Ignorance is bliss, but that doesn’t change anything

For anyone who has ever seen the YouTube video of Christian the lion or read the story of Alex the parrot, there is no question that animals of all sorts display an unequivocal range of emotions. They dream, they love, they hurt, and they shake with terror when frightened. Yet we continue to set ourselves apart from them, to see ourselves as different or special. But dolphins have sex for pleasure. New calladonian crows use tools. Meerkats and hymenopteran insects are arguably more altruistic than we are. Unharmed rats empathise with the pain inflicted on fellow rats. Elephant mothers will stay with their dead infant for days, sometimes even weeks, after the herd has left them. And chimpanzees are capable of partaking in such prolonged, violent interactions with neighbouring troops that one can only call it warfare. Surely, even a lowly fly thinks itself special or different from every other creature it encounters. So are we really that unique, or is it simply a matter of perspective?

Now we know that even insects are capable of feeling pain. With the growing body of evidence that science and animal psychology has provided about the behaviours, intelligence, and feelings of animals, it has become increasingly less acceptable to treat them poorly. But they still are. The number of times I have personally heard someone regard the life of their goldfish with less value than that of their newest electronic gadget is testimony to that.

It is so easy to become overwhelmed. There are dogs and cats in shelters that need rehabilitation, walks, and love. There are mammals in China that are skinned alive for their fur, and endangered creatures of all types whose habitat dwindles by the day. There are whales in peril from Japanese whaling ships, and hundreds of thousands of fish and reptiles that die for no purpose at all every day as a result of indiscriminate trolling and long lining. How can one person alleviate all the nightmarish things we do? So many times I have been tempted to give up, close my eyes, and care no more. Perhaps in the devastation we cause worldwide, we really are unique.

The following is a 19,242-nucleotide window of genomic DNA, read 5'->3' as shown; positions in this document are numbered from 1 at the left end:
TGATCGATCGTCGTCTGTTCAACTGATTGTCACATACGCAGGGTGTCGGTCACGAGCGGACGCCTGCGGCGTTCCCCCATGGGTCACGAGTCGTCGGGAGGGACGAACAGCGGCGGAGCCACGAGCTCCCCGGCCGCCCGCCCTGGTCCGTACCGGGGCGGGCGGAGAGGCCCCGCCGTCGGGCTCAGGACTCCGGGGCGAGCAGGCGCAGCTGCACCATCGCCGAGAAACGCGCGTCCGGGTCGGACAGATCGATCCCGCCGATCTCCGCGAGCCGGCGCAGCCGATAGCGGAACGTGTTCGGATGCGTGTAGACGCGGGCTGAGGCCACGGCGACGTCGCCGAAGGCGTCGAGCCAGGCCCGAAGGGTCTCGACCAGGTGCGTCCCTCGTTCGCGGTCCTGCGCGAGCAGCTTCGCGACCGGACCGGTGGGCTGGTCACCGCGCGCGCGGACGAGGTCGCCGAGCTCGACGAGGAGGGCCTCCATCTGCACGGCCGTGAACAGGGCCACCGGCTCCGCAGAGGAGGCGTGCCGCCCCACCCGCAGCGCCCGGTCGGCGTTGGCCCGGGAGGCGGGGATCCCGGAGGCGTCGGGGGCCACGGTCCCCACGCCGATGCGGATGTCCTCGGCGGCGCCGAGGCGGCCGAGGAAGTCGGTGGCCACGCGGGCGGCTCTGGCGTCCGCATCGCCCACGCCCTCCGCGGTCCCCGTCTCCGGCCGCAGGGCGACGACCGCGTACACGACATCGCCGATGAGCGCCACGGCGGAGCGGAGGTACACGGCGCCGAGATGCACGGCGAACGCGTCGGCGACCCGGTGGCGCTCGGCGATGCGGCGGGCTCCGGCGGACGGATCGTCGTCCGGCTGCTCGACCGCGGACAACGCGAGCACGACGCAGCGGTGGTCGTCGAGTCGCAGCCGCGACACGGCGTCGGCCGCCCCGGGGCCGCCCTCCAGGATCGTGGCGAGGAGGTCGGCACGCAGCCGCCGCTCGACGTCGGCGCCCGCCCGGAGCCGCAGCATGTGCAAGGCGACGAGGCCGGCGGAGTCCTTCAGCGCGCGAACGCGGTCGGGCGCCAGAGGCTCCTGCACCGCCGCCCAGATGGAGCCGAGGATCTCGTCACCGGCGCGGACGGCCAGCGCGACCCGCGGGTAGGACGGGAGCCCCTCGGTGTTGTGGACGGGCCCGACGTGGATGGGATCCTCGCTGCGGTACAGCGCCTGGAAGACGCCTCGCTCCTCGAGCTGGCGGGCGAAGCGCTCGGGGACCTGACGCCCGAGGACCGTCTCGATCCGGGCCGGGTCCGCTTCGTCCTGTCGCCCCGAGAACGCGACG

Ignorance is bliss. There is an absolute plethora of information available in any media type you wish that will inform you of how animals are suffering and struggling today. But in our society, it is so easy to avoid this information, especially when you know that you will undoubtedly walk away from whatever you learn feeling depressed. So you can stay ignorant, be jaded, and be happy. Or you can open your eyes, and become aware. This is always the first step. There will be much that you can do nothing about. But if everyone picks just one battle, I daresay we could make a difference. It doesn’t have to be a large battle, it doesn’t have to change your existence. Just call the appropriate authority when you see cases of abuse or neglect. Set up monthly donations to a cause you find worthwhile. Spend one afternoon or evening a week volunteering or writing letters, rather than lazing about your couch. I hate preaching, and I think that’s what I am doing. But it’s only because I care, and because I don’t want the future for animals to be as bleak as I imagine. So pick your battle. Who’s with me?

One thought on “Ignorance is bliss, but that doesn’t change anything

  1. hey Ria … your post is really touching…it’s true that each one of us is responsible to build a better world and respect other forms of life as our equal …

    Like

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